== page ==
Peter Gabriel: So (1986)
Geffen GHS 24088
- Red Rain
- Don’t Give Up
- That Voice Again
- In Your Eyes
- Mercy Street
- Big Time
- We Do What We’re Told (Milgram’s 37)
Before I start about this album, I have to say that this album still ranks as a top ten all-time album in my mind. I loved it in 1986 and love it more in 2019. This is one of the few records that I can listen to without feeling the need to skip a song or two.
The album opens with one of the greatest opening songs ever. Red Rain tells the story of a very destructive world, filled with torture and kidnapping in many parts of the world. Sledgehammer is next. It is a song inspired by Otis Redding and chock full of sexual euphemisms. The next song, Don’t Give Up reflects Gabriel’s growing disillusionment with Margaret Thatcher’s leadership in Britain. Side one closes with That Voice Again, which is a statement about conscience. It is a nearly perfect side of music.
Side two opens with In Your Eyes, a hauntingly beautiful love song made immortal by the film Say Anything. Everyone remembers John Cusack holding a boombox over his head. Mercy Street is a song inspired by and dedicated to poet Anne Sexton. Big Time is another funky hit song skewering Reaganite yuppie values. The original LP ended with We Do What We’re Told (Milgram’s 37). It is an interesting conceptual song dealing with blind obedience people show ruthless despots during time of war. The cassette (which I had) had one more song: This Is the Picture (Excellent Birds).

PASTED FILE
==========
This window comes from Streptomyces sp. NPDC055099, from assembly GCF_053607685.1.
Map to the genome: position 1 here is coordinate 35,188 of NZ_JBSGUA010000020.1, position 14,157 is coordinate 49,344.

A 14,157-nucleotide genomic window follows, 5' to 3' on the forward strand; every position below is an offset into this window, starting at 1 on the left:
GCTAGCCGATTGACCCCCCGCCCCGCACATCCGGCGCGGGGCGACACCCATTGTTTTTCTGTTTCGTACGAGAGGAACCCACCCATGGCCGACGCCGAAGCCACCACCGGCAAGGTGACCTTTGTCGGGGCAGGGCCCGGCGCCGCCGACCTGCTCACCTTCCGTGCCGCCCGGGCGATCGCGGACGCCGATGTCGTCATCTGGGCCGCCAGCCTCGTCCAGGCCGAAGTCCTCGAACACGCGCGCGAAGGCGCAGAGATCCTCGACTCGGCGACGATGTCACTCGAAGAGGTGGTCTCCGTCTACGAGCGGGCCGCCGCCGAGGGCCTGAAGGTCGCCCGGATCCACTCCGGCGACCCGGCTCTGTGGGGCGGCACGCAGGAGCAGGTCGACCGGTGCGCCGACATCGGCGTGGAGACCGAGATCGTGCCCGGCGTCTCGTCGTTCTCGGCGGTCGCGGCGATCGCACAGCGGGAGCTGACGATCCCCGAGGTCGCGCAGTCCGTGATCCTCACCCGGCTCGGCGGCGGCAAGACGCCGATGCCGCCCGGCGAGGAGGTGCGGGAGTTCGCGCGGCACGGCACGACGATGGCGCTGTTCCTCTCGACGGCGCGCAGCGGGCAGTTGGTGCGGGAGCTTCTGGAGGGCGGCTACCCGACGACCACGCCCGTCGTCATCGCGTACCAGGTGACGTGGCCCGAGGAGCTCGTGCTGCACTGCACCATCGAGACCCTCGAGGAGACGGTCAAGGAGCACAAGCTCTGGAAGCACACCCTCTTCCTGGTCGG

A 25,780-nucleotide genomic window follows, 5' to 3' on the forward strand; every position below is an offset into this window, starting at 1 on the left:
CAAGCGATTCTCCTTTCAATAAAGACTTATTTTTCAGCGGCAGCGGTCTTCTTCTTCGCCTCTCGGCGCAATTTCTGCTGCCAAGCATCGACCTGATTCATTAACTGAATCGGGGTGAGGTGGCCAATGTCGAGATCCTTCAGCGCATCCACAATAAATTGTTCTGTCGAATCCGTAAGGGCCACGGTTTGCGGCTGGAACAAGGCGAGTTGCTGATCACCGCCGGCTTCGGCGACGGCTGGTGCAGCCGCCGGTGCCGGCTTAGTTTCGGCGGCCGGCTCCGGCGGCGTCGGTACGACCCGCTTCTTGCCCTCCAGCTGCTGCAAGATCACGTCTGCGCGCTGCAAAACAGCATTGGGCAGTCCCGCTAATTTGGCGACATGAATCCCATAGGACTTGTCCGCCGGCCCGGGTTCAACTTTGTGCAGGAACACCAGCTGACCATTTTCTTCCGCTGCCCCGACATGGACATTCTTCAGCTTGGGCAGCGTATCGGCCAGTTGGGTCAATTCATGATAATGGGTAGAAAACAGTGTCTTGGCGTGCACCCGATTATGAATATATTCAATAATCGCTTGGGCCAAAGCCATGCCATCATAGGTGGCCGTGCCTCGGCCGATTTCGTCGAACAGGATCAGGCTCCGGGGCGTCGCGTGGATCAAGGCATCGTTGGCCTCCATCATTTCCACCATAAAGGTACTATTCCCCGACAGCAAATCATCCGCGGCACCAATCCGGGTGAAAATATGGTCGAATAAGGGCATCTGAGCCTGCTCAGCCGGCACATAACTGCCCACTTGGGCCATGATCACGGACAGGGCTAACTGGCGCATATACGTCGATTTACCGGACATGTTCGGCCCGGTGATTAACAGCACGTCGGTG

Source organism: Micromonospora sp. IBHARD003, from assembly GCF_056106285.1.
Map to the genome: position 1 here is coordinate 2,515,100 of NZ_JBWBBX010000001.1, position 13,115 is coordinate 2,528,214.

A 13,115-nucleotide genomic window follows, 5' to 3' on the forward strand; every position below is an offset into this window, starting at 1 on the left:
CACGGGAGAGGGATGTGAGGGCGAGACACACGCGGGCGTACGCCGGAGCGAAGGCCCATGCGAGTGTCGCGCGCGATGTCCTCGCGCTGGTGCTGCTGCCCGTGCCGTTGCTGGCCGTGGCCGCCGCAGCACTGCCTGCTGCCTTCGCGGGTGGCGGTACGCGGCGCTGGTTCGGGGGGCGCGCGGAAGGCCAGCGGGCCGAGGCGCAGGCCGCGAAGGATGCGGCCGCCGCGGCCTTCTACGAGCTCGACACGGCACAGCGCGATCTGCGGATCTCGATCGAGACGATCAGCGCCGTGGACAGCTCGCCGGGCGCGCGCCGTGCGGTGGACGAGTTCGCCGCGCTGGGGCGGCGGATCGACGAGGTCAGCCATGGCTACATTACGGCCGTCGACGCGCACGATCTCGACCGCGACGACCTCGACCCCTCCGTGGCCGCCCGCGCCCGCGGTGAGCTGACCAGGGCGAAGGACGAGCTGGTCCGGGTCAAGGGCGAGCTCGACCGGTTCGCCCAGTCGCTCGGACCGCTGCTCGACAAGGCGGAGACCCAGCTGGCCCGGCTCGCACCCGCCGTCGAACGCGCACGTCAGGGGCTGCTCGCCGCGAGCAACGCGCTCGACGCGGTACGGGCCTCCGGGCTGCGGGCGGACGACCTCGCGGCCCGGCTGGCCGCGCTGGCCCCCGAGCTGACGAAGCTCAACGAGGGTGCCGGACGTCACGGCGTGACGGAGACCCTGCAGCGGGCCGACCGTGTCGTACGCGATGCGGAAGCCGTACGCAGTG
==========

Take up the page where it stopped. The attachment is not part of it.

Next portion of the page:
The record is amazing on its own, but it had two now legendary videos behind it that were innovative for the early MTV generation. The stop-motion videos for Sledgehammer and Big Time were a stroke of genius at a time when not much thought or effort were being put into music videos.
It was one of the few early cassettes I eventually replaced with the CD. I now have the LP, but it is missing that final song, which is a shame, but I can live with it.